TWO POEMS BY DEAN KOSTOS
my Genesis reversed, I created females
first, then families of toilet-paper dolls.
I twisted heads, torsos, limbs,
pastel faces. Scrawled names on backs.
I hid the dolls in a box beneath my bed.
They aged, grew ill,
died. Some committed suicide,
Dressed in the green of a Greek priest, I chanted
with a censer, Doll-ios, Death-ios
& buried the dolls in sand
below our backyard swings. I stabbed
twig markers. Returning
in a red robe, I dug up
the remains—needing to see
chewed, putrefied flesh. I reburied
the homunculi in the creek’s clay banks
beside our house. Swamp-willow braids
swayed, swept the ground.
Nights, I peered from my room. Muskrats,
the size of Chihuahuas, patrolled the tombs.
Like tutelary spirits, the animals
swarmed. But I knew my
were sealed from harm:
hardening by day & darkness.
I wade in boyhood’s creek.
Currents reverse. My
younger. Dusk. Crickets rasp. With one foot
in childhood, one in adulthood, I enter
night’s tarnish & peer
into shuttered windows.
My parents rise from the cracked smile
they tried to inhabit. Their voices roar
I trace a path to the chatoyant creek.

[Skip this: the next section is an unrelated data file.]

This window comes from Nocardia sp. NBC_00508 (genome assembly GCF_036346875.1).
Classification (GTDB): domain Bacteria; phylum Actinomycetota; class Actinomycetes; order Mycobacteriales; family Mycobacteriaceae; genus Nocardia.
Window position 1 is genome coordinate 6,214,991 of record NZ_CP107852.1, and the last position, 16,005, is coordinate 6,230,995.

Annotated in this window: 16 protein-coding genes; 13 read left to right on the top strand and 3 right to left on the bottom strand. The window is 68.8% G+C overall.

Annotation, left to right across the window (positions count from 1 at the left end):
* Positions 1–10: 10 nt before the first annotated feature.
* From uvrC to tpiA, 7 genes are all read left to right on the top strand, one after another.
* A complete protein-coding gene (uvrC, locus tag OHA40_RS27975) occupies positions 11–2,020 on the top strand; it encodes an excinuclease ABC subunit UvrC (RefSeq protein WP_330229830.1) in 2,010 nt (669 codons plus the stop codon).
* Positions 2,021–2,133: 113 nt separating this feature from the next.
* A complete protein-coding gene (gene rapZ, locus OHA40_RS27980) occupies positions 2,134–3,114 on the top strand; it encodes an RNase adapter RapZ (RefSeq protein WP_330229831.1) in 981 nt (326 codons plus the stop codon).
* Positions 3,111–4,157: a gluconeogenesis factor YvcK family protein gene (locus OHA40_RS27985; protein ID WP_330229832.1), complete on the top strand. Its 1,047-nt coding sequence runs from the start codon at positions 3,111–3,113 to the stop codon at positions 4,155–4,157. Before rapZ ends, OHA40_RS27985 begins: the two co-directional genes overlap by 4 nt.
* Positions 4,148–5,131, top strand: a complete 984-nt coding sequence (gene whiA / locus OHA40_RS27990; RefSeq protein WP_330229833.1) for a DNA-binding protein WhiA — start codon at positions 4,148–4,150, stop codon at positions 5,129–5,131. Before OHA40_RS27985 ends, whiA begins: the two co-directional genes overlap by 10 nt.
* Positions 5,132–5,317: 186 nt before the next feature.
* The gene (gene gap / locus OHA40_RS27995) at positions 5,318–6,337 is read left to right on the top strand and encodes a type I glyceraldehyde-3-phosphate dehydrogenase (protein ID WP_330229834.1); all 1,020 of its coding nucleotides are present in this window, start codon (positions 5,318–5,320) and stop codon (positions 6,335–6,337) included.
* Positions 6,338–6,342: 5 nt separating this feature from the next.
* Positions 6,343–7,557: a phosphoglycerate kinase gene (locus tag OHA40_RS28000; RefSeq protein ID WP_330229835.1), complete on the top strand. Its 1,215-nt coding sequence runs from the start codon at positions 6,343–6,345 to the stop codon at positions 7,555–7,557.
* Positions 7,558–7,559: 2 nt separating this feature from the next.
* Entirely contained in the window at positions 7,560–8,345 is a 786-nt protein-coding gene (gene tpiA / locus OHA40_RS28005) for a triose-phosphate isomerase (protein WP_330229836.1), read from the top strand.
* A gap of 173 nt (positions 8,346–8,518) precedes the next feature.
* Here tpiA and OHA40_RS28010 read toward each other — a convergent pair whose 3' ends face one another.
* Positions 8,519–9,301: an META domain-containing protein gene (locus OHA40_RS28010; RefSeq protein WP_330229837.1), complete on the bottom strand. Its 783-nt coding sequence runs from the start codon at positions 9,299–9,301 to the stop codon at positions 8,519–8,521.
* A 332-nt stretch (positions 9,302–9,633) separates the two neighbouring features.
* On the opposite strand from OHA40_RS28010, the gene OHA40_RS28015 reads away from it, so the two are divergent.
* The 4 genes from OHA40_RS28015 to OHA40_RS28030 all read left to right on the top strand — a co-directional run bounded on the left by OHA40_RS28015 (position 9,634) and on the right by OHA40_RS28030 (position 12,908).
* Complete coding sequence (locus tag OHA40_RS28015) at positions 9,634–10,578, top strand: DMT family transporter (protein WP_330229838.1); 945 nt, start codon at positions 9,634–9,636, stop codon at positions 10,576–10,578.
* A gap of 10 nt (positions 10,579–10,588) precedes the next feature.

Clay banks curve below a bridge
reeking of tar.
I scribble synonyms
letter never signed, letter
never sent to childhood’s house.
That building is now a scar.
Dean Kostos’s memoir, The Boy Who Listened to
Paintings, was a finalist for the Foreword
Indies Award. His tenth book, Broken Color, is
forthcoming from MadHat Press. Kostos's books
include This Is Not a Skyscraper (recipient
of the Benjamin Saltman Poetry Award, selected by Mark
Doty). He edited Pomegranate Seeds (its
debut reading was held at the United
Nations). His work has appeared in over 300
journals, including Oprah Winfrey’s
His choral text, Dialogue: Angel of War, Angel
of Peace, was set to music by James Bassi
and performed. His literary criticism has appeared on
the Harvard University Press website. He is
the recipient of a Rockefeller Cultural Innovation
grant. He presented his poems and paper, “Schemes
and Schemata: Endless Play,” at Harvard’s Mahindra